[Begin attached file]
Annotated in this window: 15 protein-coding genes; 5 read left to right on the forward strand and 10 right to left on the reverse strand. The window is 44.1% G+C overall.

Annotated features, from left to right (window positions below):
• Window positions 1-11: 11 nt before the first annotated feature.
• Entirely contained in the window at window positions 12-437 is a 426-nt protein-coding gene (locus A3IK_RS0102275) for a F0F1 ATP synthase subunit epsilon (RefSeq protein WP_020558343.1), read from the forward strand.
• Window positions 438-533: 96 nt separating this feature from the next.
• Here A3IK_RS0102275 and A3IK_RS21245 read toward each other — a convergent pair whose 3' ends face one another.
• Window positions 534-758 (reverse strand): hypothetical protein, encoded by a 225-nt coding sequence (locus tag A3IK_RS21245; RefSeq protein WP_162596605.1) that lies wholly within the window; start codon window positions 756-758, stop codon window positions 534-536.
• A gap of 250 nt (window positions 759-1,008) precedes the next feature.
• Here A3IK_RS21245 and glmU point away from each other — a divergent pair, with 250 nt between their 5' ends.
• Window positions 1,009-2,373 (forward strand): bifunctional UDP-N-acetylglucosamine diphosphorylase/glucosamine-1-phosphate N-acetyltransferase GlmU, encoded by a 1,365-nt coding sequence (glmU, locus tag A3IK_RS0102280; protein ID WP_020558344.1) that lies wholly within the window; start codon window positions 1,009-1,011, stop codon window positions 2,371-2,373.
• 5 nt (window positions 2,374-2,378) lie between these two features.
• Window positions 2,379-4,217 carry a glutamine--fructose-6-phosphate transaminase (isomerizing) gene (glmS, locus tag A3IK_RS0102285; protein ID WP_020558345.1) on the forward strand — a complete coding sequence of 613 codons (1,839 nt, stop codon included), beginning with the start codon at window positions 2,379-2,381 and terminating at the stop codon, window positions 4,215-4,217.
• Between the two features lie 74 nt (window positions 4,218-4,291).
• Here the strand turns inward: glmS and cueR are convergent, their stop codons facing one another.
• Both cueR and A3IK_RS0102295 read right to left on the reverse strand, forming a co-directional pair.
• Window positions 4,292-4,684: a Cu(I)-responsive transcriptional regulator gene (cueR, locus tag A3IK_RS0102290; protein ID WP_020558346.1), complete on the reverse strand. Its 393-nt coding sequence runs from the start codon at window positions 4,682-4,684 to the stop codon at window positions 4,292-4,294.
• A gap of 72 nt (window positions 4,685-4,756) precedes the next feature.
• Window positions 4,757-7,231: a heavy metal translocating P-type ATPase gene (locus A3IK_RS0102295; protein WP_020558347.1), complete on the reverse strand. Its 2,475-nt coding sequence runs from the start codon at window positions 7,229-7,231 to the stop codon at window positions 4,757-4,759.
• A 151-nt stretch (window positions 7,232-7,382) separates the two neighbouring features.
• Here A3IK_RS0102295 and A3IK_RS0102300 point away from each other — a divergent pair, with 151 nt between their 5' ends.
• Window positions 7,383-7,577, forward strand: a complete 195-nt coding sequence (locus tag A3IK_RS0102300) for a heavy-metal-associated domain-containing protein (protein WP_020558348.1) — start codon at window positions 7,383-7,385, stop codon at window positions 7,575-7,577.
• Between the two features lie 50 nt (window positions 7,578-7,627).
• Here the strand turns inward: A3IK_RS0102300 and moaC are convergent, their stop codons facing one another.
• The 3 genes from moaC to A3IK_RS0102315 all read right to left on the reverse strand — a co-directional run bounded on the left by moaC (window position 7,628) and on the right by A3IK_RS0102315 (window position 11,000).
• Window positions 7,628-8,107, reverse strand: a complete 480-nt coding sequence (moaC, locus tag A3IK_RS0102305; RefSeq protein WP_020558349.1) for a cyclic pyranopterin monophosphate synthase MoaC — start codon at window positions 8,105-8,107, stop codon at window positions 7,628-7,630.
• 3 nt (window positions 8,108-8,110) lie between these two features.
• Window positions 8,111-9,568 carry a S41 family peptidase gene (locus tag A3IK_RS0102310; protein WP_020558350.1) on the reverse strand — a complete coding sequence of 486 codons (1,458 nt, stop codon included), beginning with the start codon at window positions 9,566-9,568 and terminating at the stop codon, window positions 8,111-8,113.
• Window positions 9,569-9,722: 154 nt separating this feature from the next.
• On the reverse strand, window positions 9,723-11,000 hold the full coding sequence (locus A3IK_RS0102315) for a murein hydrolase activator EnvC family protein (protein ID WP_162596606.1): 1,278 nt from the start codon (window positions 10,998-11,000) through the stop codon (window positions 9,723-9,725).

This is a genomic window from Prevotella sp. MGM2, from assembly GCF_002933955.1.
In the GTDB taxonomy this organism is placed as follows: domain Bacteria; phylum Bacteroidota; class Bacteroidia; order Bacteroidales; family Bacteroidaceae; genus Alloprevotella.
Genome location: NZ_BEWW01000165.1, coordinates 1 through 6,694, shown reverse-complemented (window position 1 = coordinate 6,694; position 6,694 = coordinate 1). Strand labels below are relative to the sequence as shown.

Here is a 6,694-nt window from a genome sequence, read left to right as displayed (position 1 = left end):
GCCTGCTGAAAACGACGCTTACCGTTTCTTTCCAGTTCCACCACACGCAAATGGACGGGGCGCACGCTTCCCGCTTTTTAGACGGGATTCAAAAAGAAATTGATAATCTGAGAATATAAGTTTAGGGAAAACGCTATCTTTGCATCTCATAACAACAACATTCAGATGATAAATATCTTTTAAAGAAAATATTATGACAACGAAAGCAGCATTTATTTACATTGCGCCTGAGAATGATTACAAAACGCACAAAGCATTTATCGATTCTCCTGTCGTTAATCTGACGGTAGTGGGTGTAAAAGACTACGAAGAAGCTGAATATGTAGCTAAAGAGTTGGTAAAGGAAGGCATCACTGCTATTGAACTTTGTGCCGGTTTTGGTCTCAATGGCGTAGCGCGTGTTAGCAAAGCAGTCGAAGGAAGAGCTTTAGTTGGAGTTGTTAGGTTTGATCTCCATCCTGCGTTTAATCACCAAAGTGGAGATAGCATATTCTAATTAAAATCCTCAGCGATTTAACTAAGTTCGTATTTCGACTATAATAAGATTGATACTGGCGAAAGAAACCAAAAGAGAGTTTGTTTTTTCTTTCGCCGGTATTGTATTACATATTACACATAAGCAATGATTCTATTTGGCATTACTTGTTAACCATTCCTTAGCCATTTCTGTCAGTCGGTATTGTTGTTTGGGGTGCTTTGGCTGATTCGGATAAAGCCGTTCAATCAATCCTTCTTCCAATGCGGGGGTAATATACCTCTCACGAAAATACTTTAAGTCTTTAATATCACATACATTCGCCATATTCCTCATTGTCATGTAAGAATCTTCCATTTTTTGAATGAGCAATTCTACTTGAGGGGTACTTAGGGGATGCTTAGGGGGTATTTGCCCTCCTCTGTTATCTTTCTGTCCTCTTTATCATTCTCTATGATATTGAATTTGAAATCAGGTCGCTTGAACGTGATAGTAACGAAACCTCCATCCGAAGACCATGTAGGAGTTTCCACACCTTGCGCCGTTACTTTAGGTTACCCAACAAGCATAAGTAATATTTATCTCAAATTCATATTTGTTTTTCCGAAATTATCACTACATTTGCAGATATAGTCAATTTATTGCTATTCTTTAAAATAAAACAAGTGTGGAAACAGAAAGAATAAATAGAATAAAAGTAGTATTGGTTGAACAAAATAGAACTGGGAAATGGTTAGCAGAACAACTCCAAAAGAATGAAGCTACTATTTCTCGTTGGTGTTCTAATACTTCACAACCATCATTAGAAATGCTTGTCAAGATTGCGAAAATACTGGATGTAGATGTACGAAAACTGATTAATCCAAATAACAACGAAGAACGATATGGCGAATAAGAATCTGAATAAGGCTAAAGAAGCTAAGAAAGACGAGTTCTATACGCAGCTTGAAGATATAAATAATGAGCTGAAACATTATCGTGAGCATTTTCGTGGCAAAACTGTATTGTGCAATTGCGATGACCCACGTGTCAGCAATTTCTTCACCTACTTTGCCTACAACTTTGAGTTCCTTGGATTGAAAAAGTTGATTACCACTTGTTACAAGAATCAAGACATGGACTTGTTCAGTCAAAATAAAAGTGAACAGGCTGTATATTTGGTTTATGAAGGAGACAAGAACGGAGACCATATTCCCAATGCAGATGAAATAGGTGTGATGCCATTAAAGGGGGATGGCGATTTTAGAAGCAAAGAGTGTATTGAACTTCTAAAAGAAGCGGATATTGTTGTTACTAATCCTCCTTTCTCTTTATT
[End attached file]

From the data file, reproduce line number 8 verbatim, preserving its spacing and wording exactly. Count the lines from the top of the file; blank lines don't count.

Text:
• A gap of 250 nt (window positions 759-1,008) precedes the next feature.